How to Create a Disaster Recovery Plan Template Today

by | Apr 15, 2013 | Business Continuity

What is necessary for a disaster recovery plan template

As a small business owner, the importance of a disaster recovery plan template is immense.  If natural or man-made disaster strikes, you need to be prepared to insure the continuity of your business.  The better prepared you and your business are, the smoother the transition will be after disaster and the quicker your business will get back to operating as it was before.  Being a small business, this planning and preparation may seem daunting.  It may seem like more than you can handle when you consider finances, time, and resources.  But using things like templates and consultants can make this a very manageable task.

The following is a basic breakdown of what the structure and content of a disaster recovery plan template should look like:

You should identify the contact information for the various people you would like contacted after an incident.  This is initial data that should be made available on the front of the disaster recovery plan so that in the event of a crisis, valuable time is not wasted digging through documents for this information.

The second page of your disaster recovery plan template should be a revision control page.  It should provide information regarding your change management process.  This will make it easier to prepare, manage, and reinforce a management change if need be.

Next you should provide purpose and scope.  Give details and assumptions regarding both of these.  Also describe team descriptions, list of terms, and any additional background information that may be helpful.

You will also need an instructions page.  This will make it clear how and when to activate the plan, who should declare disaster, outage timeframes, and who should be notified.

Next, it is a good time to use standards documents as references for policy information.

An emergency response and management page should be inserted next to make it clear what situations should cause the plan and response procedures to be activated.

It should also be specified when to review and update this plan, and who should be in charge of doing so.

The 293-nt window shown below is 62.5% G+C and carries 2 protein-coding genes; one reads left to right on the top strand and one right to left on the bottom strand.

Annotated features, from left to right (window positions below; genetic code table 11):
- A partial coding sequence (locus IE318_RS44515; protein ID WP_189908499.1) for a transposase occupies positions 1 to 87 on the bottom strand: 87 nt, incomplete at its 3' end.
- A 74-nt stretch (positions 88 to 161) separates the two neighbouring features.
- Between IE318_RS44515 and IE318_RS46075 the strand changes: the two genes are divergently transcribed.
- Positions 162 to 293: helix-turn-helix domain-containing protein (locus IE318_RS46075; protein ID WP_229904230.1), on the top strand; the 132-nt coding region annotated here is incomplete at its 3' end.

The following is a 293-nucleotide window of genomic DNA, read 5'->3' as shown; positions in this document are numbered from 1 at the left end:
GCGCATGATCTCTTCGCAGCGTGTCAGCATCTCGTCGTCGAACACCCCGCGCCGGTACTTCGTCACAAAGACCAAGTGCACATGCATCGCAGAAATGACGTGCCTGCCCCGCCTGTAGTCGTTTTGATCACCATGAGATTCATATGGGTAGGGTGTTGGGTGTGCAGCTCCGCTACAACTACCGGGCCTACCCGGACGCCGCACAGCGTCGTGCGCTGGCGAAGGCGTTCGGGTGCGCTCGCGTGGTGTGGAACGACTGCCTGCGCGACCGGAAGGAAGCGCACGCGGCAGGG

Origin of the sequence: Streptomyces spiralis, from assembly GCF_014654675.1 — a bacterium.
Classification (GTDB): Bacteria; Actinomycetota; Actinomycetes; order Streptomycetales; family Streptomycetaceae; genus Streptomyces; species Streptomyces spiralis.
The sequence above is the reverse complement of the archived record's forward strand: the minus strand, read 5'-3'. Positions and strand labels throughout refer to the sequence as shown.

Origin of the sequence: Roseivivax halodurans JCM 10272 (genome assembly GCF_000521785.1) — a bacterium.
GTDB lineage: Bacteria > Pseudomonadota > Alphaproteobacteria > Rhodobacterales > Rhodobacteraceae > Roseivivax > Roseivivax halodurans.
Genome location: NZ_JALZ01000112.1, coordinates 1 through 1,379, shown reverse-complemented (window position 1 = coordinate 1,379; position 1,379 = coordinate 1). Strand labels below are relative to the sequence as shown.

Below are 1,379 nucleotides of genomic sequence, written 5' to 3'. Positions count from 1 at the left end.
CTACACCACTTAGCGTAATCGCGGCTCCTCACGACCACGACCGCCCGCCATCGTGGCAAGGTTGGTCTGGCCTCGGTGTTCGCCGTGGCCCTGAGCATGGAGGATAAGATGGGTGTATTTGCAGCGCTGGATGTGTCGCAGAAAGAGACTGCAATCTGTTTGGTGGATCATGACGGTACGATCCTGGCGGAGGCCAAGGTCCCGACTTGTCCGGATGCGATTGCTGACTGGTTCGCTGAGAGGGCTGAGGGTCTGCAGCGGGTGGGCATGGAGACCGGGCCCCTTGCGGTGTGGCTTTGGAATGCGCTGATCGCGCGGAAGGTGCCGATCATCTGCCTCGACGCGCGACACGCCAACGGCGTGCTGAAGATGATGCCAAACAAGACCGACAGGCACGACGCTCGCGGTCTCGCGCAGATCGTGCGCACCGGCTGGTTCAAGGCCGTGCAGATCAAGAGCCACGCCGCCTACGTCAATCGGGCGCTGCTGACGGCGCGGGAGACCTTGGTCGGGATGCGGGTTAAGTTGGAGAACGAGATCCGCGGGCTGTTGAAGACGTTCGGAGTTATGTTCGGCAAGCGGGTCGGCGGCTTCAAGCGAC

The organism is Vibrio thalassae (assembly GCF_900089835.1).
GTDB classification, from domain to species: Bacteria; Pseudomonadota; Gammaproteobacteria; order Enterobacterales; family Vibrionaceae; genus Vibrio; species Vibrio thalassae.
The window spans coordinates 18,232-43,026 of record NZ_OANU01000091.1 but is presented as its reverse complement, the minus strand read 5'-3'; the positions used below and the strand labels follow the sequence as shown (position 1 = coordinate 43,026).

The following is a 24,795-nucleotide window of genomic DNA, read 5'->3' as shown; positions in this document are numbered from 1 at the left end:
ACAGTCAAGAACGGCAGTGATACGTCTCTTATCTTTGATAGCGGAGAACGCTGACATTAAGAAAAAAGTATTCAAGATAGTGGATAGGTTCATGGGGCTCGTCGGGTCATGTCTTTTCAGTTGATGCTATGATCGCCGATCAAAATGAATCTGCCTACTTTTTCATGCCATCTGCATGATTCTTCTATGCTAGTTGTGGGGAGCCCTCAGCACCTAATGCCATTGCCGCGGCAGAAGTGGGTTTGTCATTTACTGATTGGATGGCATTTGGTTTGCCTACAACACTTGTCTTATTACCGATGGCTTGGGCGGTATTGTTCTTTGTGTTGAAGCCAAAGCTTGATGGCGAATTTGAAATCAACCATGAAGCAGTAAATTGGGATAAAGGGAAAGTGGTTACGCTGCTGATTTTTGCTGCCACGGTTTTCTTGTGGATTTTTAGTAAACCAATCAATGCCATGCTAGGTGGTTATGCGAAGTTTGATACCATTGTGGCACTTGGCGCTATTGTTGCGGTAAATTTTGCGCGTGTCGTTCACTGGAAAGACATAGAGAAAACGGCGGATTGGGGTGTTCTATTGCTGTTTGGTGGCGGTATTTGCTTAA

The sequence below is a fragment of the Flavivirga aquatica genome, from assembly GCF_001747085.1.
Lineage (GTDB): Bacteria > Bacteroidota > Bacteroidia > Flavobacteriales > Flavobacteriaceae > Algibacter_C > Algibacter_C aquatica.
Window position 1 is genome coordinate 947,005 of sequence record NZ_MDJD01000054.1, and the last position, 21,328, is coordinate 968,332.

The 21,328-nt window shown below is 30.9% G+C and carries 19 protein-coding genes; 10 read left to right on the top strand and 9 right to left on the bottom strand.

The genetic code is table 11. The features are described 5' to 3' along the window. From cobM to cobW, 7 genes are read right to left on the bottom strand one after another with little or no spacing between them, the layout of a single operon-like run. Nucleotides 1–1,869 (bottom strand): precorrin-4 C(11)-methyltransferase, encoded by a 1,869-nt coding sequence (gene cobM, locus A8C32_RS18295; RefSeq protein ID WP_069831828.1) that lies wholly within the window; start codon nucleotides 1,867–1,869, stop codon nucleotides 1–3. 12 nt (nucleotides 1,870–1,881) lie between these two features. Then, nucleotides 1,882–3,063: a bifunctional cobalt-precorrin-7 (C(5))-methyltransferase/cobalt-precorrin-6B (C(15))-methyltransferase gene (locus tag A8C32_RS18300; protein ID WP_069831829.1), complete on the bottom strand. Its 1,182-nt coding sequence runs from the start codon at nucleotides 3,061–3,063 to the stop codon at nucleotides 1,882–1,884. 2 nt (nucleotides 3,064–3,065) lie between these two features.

Checklists and flow charts are a good way to identify the steps that should be taken to address a situation if it occurs.  This will make it easy for everyone to see and understand what needs to be done.

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The disaster recovery plan template should also include the procedures that should be taken before declaring a disaster.  Information such as damage assessment data and first-hand reports needs to be gathered first.  Meetings will have to take place with key emergency team members before actually declaring the disaster.  Therefore, it needs to be clear who these people are and what information needs to be gathered.

After it is obvious that a disaster needs to be declared, there has to be a course of action.  This cannot be available in the plan in detail simply because every disaster is different.  But the company leadership should set a loose guideline to follow, including basic things, such as when to initiate a damage assessment.

Information regarding the business recovery phase also should be within the plan.  Instructions on relocating, recovering operations, and related activities should be addressed here.

Lastly comes detailed appendixes.  This should be reviewed and updated frequently and should include lists and contact details on all primary and alternate vendors, emergency teams, alternate work space locations, and other relevant information.

Despite how it may appear, the process of creating a disaster recovery plan template is not very difficult.  As long as you are detailed, provide step-by-step information, and review and update the policies frequently, this plan could greatly benefit your business and smooth out some of the bumps that a disaster would most likely cause.  For more information to help you in running your small business, please contact us.  We’d be happy to do what we can to help.

Dale Shulmistra is a Business Continuity Specialist at Invenio IT, responsible for shaping the company’s technology initiatives -- selecting, designing, implementing & supporting business continuity solutions to bolster client operational efficiencies and eliminate downtime.